Consider a particle moving in some curve $\gamma(t)$ , p.t at extrema $\dot{ \gamma} \cdot \ddot{\gamma (t) }=0$

By extrema I mean these labelled points: enter image description here

assume $\frac{d}{dt} | \dot{\gamma} | \neq 0$

This is a hypothesis I made when discussing a physics problem but I can't see how to prove it. It's easy if you have a parameterization of the sort:

$$ \gamma= < \cos t, \sin t>$$

Then by taking derivatives and dot, you can prove it but how can you prove it for all curves?

Thoughts: I made the following geometric proof,

enter image description here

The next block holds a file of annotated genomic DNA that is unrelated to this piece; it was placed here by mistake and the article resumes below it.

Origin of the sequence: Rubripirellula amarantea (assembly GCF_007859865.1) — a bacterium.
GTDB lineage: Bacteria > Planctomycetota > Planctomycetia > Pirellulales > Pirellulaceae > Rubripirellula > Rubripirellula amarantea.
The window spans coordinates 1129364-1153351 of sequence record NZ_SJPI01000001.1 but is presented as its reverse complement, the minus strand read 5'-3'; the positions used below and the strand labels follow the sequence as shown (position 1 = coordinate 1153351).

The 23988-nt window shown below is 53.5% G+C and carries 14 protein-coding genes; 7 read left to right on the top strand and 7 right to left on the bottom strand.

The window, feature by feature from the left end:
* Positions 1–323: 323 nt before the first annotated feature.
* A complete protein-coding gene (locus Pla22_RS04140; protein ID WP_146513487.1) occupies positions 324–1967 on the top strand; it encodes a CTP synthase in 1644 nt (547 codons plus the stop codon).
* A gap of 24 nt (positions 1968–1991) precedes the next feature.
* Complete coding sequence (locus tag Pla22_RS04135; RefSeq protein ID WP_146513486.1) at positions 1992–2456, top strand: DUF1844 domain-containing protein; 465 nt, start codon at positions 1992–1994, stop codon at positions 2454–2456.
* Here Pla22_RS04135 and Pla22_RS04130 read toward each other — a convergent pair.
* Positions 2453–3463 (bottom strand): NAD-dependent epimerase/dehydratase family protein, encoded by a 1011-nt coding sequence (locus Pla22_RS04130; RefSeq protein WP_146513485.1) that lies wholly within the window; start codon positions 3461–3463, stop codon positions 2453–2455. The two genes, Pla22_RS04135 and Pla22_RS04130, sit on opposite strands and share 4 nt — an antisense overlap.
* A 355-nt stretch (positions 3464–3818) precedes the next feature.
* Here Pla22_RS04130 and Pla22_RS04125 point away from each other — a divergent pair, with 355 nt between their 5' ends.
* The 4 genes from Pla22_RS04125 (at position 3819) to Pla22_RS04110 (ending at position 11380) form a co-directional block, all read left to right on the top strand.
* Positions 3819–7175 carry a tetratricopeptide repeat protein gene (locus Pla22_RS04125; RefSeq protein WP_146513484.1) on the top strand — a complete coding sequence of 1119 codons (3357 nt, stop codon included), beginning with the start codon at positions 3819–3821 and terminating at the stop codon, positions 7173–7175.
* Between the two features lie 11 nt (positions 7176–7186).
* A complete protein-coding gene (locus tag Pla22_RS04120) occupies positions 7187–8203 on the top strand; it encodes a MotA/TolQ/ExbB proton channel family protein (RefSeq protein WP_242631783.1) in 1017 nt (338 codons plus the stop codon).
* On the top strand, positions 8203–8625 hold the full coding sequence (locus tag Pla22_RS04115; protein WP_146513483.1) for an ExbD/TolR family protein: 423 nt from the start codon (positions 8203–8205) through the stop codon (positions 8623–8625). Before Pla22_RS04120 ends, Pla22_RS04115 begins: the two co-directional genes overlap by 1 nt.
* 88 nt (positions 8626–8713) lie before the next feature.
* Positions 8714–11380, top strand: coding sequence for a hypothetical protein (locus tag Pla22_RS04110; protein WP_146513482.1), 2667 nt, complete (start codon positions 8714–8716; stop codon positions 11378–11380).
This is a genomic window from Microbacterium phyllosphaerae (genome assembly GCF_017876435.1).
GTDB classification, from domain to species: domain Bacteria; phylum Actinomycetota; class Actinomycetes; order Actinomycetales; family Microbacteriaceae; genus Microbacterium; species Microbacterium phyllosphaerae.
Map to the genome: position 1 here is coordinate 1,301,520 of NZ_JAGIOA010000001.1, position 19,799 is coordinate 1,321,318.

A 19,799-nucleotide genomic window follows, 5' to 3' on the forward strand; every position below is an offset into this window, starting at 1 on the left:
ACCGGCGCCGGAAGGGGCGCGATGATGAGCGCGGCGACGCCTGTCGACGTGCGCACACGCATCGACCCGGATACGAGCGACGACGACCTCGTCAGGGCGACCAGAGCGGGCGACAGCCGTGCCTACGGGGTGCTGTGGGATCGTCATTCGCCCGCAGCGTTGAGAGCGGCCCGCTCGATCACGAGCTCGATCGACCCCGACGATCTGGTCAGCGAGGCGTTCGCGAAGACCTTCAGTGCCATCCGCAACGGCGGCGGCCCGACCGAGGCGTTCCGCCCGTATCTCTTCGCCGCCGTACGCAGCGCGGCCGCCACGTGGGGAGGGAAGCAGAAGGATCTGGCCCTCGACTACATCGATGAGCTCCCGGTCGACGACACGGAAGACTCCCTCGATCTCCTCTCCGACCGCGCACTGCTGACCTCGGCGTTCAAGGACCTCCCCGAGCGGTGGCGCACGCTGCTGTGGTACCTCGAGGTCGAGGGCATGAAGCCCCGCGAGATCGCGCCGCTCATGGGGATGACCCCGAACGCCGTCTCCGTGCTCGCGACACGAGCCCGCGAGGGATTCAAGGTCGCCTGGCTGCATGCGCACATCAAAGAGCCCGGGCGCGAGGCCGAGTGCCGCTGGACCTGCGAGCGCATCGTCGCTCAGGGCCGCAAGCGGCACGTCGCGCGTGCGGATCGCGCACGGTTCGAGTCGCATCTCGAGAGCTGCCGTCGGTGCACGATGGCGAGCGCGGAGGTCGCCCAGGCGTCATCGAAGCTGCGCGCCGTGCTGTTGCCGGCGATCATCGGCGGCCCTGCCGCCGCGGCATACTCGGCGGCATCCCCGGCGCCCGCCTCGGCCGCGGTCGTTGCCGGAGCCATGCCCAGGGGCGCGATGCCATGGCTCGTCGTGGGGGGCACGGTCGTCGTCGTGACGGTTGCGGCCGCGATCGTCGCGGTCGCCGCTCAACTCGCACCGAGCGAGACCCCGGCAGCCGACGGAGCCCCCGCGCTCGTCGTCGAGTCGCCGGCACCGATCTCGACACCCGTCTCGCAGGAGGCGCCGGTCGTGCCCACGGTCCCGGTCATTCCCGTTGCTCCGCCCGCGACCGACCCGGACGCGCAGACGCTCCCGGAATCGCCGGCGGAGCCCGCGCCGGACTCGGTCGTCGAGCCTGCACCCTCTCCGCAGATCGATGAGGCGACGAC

I assumed here that the velocity's magnitude doesn't change much near extrema and took the difference.. however this actually requires knowing the final answer. So, would it be possible to solve this without?


1 Answer 1


It seems you consider an extremum to be a point where the $y$-coordinate attains a (local) extremum. Then your claim is false:

Consider the curve

$$\gamma(t)=(t^2-1,(t^2-1)^2)=(t^2-1,t^4-2t^2+1), $$

which moves along the standard parabola (i.e., we have $y=x^2$ for all $t$). At $t=1$, we are at an extremum becuase $$ \gamma(t)=(0,0)$$ and $y$ can never be negative. But we have $$ \dot\gamma(t)=(2t,4t^3-4t)\implies \dot\gamma(1)=(2,0)$$ and $$ \ddot\gamma(t)=(2,12t^2-4)\implies \ddot\gamma(1)=(2,-4)$$ so that $$ \dot\gamma(1)\cdot \ddot\gamma(1)=4\ne0.$$


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